“[Reading Mein Kampf] I expected to find something totally crazy and full of poison, so disgusting you couldn’t stand reading it. And what I found was something you could bear: sometimes pragmatic, sometimes logical. I was expecting a “wrong Hitler”, as most people in Germany would expect: a monster, yelling at the reader. Not someone it would be easy to follow. That’s what I found out: it was easy to go along with him.”
Is it okay to make fun of Hitler? On May 6, 2015, the Goethe-Institut New York and the German Book Office brought in Timur Vermes, Gavriel Rosenfeld and Liesl Schillinger to discuss “Satirical Representations of Hitler in Contemporary Culture,” and they invited me to moderate the panel! Timur Vermes’ new satiric novel, Look Who’s Back (Maclehose Press), imagines Hitler mysteriously awakening in modern Berlin and trying to make sense of the world since 1945, and prompts us to explore what it means to laugh at Hitler (and laugh with him)! Give it a listen!
“If you have too many funny Hitlers, you don’t think there’s anything to be afraid of.”
The panel discusses whether Germany will ever be “normal”, the perils of using Hitler as the symbol of anything we don’t like, whether it’s okay for some ethnic groups (okay, Jews) to make fun of Hitler but not for other ethnic groups to do so, what Timur Vermes learned in the process of writing a novel in Hitler’s voice, whether Mein Kampf should be published freely in Germany, and more!
From left: me, Timur Vermes, Gavriel Rosenfeld, Liesl Schillinger.
Photo © Goethe-Institut New York / Jacobia Dahm
About our Guests
The son of a German mother and a Hungarian father who fled that country in 1956. Timur Vermes was born in Nuremberg in 1967. He studied history and politics and went on to become a journalist. He was written for the Abendzeitung and the Cologne Express and worked for various magazines. He has ghostwritten several books since 2009. Look Who’s Back (Maclehose Press) is his first novel. It has been translated into 42 languages and a film version will be released in Germany this fall.
Liesl Schillinger is a New York–based critic, translator, and moderator. She grew up in Midwestern college towns, studied comparative literature at Yale, worked at The New Yorker for more than a decade and became a regular critic for The New York Times Book Review in 2004. Her articles and essays have appeared in The New Yorker, The New York Times, New York, The New Republic, The Washington Post, Vogue, Foreign Policy, The London Independent on Sunday, and many other publications. Her recent translations include the novels Every Day, Every Hour, by Natasa Dragnic, and The Lady of the Camellias, by Alexandre Dumas, fils. Wordbirds: An Irreverent Lexicon for the 21st Century, came out in 2013.
Gavriel D. Rosenfeld is Professor of History and Director of the Undergraduate Program in Judaic Studies at Fairfield University. He received his B.A. in History and Judaic Studies from Brown University in 1989 and his Ph.D. in History from UCLA in 1996. His area of specialization is the history and memory of Nazi Germany and the Holocaust. He has written a wide range of books, including the newly released monograph, Hi Hitler!: How the Nazi Past is Being Normalized in Contemporary Culture (Cambridge, UK: Cambridge University Press, 2015) and the forthcoming edited collection, “If Only We Had Died in Egypt!” What Ifs of Jewish History From Abraham to Zionism (Cambridge, UK: Cambridge University Press, 2015). He has also written numerous articles, is a frequent contributor to the Forward newspaper, and runs the blog, The Counterfactual History Review.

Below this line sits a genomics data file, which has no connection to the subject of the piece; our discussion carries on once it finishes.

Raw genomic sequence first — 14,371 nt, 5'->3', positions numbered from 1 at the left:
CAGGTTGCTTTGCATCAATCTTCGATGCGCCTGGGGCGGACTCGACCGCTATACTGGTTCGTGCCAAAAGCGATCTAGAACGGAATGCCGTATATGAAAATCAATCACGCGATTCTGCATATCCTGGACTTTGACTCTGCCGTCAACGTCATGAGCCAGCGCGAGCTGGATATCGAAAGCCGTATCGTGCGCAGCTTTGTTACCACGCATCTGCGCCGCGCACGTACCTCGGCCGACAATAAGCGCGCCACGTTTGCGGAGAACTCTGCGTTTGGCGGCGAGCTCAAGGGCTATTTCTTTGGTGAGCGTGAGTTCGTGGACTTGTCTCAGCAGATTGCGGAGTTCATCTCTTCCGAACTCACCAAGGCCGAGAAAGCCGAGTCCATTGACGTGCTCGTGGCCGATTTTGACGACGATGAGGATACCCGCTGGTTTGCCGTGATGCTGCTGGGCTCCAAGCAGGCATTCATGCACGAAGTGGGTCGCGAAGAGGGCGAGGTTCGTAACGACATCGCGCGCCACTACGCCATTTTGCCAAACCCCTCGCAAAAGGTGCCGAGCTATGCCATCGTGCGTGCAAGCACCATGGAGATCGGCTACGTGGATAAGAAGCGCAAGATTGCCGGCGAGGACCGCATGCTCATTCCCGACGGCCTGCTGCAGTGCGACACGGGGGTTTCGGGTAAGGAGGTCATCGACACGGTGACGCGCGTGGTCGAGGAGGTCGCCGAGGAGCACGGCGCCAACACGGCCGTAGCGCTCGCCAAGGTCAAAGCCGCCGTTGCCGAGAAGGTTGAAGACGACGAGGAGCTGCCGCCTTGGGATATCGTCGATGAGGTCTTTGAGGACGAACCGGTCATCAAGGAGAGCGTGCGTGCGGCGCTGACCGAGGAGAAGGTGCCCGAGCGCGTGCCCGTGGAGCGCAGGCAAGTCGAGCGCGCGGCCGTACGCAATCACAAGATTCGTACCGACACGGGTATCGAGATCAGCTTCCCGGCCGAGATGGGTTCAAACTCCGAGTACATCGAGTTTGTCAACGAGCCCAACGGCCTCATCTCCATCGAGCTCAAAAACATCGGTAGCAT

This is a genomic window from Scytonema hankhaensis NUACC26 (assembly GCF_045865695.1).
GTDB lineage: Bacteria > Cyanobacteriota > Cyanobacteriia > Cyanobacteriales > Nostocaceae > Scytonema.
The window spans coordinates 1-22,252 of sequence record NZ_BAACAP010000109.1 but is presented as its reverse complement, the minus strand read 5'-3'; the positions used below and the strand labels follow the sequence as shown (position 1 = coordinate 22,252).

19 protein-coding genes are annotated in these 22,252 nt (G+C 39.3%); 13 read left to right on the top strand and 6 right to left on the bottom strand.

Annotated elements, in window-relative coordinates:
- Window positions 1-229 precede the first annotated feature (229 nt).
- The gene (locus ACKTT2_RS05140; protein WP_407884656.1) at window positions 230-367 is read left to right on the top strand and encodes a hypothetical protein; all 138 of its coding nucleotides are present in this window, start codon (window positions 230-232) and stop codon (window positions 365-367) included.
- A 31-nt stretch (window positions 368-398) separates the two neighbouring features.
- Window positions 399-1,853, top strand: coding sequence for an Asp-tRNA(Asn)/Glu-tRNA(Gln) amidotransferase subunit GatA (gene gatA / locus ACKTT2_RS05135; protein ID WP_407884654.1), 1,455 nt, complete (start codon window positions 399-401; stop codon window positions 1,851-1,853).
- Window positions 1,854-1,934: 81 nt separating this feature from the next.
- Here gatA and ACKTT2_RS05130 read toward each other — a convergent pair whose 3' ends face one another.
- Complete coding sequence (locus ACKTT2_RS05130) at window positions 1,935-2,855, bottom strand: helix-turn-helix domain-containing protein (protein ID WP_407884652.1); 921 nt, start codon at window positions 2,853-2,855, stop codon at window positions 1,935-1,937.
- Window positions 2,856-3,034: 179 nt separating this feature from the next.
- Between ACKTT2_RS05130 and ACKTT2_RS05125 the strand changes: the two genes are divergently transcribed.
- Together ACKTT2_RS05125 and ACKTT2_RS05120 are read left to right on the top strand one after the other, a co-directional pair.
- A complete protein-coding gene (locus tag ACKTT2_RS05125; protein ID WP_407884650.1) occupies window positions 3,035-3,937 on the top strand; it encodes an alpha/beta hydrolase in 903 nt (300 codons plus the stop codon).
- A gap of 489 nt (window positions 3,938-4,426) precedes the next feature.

Credits: This episode’s music is O Just Suppose by Ute Lemper. The conversation was recorded at the Goethe-Institut New York on what looked like wireless Shure M-58s. I recorded the intro and outro on a Blue Yeti USB Microphone. Processing was done in Audacity and Logic Pro. Photo of the panel © Goethe-Institut New York / Jacobia Dahm.
Life takes you in some funny directions. I never thought I’d have to register as a lobbyist with the U.S. Congress, but that happened last month. I also never thought I’d be asked to moderate a panel on Satirical Depictions of Hitler in Contemporary Culture, but here we are! (I will admit to a lifelong phobia of being exposed as a fraud by Hitler, so hey.) On May 6, at the Goethe-Institut in NYC (30 Irving Place), I’ll be the moderator for this:
Satirical Depictions of Hitler in Contemporary Culture
Together with the German Book Office, the Goethe-Institut New York hosts a panel discussion that examines representations of Adolf Hitler in contemporary western culture, ranging from feature films and advertising campaigns to political caricatures and polemics. The focus of the debate will be on Germany, where the critical memory culture that was set in place in the 1960s has recently been eroded by more satirical approaches to the Nazi past that have their origin in the Anglo-American context and the comedies of figures such as Charlie Chaplin and Ernst Lubitsch. Timur Vermes‘ bestseller Look Who’s Back (2012, English translation, MacLehose 2013), which imagines Hitler returning to life in present-day Berlin is the latest example of this shift in German memory and what appears to be a collective desire for a normalized relationship to the country’s troubled past. The author will be in conversation with New York Times book critic and author Liesl Schillinger; and Gavriel D. Rosenfeld, a professor of history at Fairfield University and author of Hi Hitler!: How the Nazi Past is Being Normalized in Contemporary Culture (2015). The panel will be moderated by Gil Roth, host of The Virtual Memories Show Podcast.
And no goose-stepping!
(If you’re new to my show, visit the archives to learn more!)